The White House’s Sunday night announcement that it was deploying an aircraft carrier and a bomber task force to the Middle East to “send a clear and unmistakable message to the Iranian regime,” immediately raised a series of questions.
- Wasn’t this deployment of the USS Abraham Lincoln Carrier Strike Group already announced by the Navy in early April?
- According to the Navy, it was a “regularly scheduled deployment,” planned long in advance. So, what changed?
- If the deployment was being accelerated, as the administration later claimed, when was it originally supposed to arrive in the U.S. Central Command area of operations and when is it arriving now?
- What were the “number of troubling and escalatory indications and warnings” from Iran that prompted the White House announcement?
- What is the long-term strategy here? Could a provocation by proxy forces in Iraq lead to a U.S. war with Iran?
For the public to understand what was going on, the White House’s bellicose announcement demanded rigorous questioning. But there was nowhere to ask these questions on the record. The White House delivered the written statement from National Security Adviser John Bolton on Sunday night without a press conference or background phone call with reporters.
Over at the Pentagon, silence also pervades. The Pentagon has not held an on-camera briefing in over 300 days. Meanwhile, the less formal gaggles with Pentagon spokespeople, which used to occur a few times a week, are now held once or twice a month. Whether it’s the deployment of the Abraham Lincoln Carrier Strike Group, ongoing peace talks in Afghanistan, the militarization of the U.S.-Mexico border, or the Defense Department’s controversial policy banning transgender recruits, it is increasingly difficult for reporters to ask officials about these moves on the record, on camera, and on behalf of the American public.
In the case of the aircraft carrier deployment and Iran’s provocations, the Pentagon finally emailed a statement explaining the accelerated schedule: a port visit in Croatia will be canceled. That helped clarify some of the confusion, but an emailed statement does not allow for follow-up questions, of which there are still many. And, new details emerged Thursday about what intelligence may have led to this surge in U.S. military forces to the region. NBC News exclusively reported that the decision “was based in part on intelligence that the Iranian regime has told some of its proxy forces and surrogates that they can now go after American military personnel and assets in the region.” The rationale was attributed to “three U.S. officials familiar with the intelligence.” But given recent history of the U.S. government manipulating intelligence to rally support for war, plus the Trump administration’s total lack of credibility, it is difficult to accept this report at face value, making it even more important for a public official to take on-camera questions about it.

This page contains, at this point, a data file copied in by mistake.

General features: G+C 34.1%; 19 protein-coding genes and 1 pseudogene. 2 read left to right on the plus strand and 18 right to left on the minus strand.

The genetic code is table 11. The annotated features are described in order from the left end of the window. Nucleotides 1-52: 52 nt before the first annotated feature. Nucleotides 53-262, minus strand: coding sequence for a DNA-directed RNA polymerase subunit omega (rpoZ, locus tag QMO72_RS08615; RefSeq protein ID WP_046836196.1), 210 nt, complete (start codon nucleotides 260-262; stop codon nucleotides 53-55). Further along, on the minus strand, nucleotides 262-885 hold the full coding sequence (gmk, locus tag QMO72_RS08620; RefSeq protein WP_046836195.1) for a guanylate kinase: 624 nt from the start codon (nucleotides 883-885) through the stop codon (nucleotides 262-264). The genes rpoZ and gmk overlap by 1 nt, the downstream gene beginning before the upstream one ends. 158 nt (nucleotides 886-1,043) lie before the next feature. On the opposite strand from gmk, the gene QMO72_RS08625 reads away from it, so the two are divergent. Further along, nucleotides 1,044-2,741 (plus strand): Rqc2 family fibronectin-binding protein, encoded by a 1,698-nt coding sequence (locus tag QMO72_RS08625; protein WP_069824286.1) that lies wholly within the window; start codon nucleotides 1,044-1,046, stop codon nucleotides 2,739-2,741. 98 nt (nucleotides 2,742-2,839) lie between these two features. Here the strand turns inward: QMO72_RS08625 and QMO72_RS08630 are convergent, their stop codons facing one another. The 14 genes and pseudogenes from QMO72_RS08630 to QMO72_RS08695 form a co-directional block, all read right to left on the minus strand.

Pentagon reporters have not had an on-camera briefing since August. That is scandalous, and a complete disservice to the U.S. military and the American public.
Plus, the public silence at the Pentagon coincides with an ongoing power vacuum among civilian leaders there. Patrick Shanahan, a former Boeing executive, has been serving as acting defense secretary since January. That means he has yet to face the Senate Armed Services Committee for a confirmation hearing for this crucial job in Trump’s cabinet. This leaves the senators tasked with oversight of the Pentagon unable to question and vet the person currently leading it. By Just Security co-editor-in-chief Steve Vladeck’s count, which he has updated regularly on Twitter, the position has been vacant for almost 130 days. “The previous record was 60 days” at the start of the administration of George H.W. Bush in 1989. On Thursday night, the White House finally announced that it was nominating Shanahan for the job of defense secretary, but he is only one of several top defense officials currently serving in an “acting” capacity.
As a former Pentagon reporter, I find it difficult to wrap my head around all of this. Briefings and gaggles were such a regular part of doing my job. Most importantly, they revealed the thinking or lack thereof behind policy decisions, including those that put members of the U.S. military in harm’s way. They also exposed gaps between the White House’s position on a given issue and that of the leadership at the Pentagon. And they were always an opportunity for public officials to face difficult questions, which is an important exercise in and of itself.
So what are some of the questions that Pentagon officials have been able to avoid answering publicly?
How would you characterize the threat posed to American troops in Iraq right now?
U.S. Central Command recently assessed that “as long as Iranian-aligned forces are focused on supporting the Syrian regime’s fight against ISIS, they are not displaying the intent to attack U.S. forces. However, CENTCOM reported to the DoD OIG that this calculus could change if Iran perceives a U.S. desire to ramp up anti-Iranian activities in a post-ISIS environment.” Is this still CENTCOM’s view of the situation?
Based on this assessment, is there reason to believe that the threat to U.S. forces in the region has been heightened due to the administration’s ramped-up “anti-Iranian activities,” including withdrawal from the Iran nuclear deal, imposing stricter sanctions and designating the Islamic Revolutionary Guard Corps (IRGC) as a foreign terrorist organization?